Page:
In defence you will generally be the first or second defender out from the ruck, so you’ll be needed to stop any pick and goes around the side of the ruck or to smash any one out runners or if the scrum half tries to have a go. Outside backs will be quicker and nimbler than you nine times out of ten, so if you’re out in the midfield make sure you stick with the defensive line and swap in closer to the ruck if there’s time.
Can you describe your technique for scrummaging?
I try to have the same setup before every scrum, feet shoulder width apart, split stance, with my left foot back where I want it to be on the engagement. I make sure my left arm is bound on the hooker’s shorts or shirt (depending on the width of the hooker!) and my left shoulder is pulled out from under his armpit and my head is ahead of the loosehead’s.
On the “crouch” command I sink my hips down, and on the “bind” I move my right foot back parallel to my left and sink down further. On the “engage” I bind on the back and launch forward, dropping my chest down and through, and trying not to move my feet except to go forward.
How do you prepare for the scrum?
I mentally prepare for a scrum by following my setup routine and making sure I’m happy with my feet placement and distance of engagement. After that, I take a deep breath, hold it, and wait to get out of the blocks as quickly as possible at the set call, keeping good form all the way through, and trying to impact as hard as I can.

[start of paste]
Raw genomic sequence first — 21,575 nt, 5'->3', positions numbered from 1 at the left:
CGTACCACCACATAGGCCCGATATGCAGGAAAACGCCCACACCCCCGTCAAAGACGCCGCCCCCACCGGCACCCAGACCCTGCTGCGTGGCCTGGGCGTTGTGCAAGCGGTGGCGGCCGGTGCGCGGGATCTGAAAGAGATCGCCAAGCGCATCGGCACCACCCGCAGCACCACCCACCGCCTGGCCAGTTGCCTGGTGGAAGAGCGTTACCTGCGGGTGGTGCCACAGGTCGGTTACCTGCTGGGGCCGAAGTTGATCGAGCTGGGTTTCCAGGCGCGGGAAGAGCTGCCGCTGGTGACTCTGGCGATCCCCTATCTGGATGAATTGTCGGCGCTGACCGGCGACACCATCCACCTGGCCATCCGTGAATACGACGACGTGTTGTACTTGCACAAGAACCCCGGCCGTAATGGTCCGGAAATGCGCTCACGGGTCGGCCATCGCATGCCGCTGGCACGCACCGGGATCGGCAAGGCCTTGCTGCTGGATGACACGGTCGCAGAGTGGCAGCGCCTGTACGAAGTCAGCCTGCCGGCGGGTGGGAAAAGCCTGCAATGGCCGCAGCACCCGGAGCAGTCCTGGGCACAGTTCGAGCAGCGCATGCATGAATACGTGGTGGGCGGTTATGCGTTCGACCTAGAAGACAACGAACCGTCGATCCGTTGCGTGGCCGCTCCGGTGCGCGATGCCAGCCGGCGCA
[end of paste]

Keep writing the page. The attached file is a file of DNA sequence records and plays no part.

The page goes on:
You listed lifting in the lineout as a key skill for your position, can you describe your technique for lifting?
Keep your focus on where you’re going to be lifting. If you’re lifting from behind, lift just under the glutes. If lifting from the front, you ideally want to lift on the muscles above the kneecap, or on the lifting pad. Drop your hips prior to the lift, and explode upwards like you’re doing a pushpress, allowing your legs and glutes to assist you in the lift. Once there, keep locked at full extension for at least two to three seconds, and step forward towards your other lifter to attain maximum height in your lift. Once the ball is caught, bring your jumper down in a controlled fashion.
What was the best advice you received that helped you develop into the player you are?
You don’t have to be talented to work hard. I’ve seen many players over the years who had all the talent in the world, but never put the work in.
What makes a good prop a great prop? Which player do you think of and why?
I suppose a healthy disregard for their personal safety, great consistent scrum technique and a large dose of aggression. One player that comes to mind is Cian Healy. He always goes into games full bore, and is very much the modern prop – freakishly strong, powerful, and very good with the ball in hand (for which he should be stripped of his membership of the front row union!)
Gavin Hickie, USA Rugby Collegiate All-Americans Forwards Coach, is a former Ireland A & 7s, Leinster and Leicester rugby player now Head Coach of Dartmouth Rugby. He writes for RugbyToday.com and other publications when not coaching and blogging on lineoutcoach.com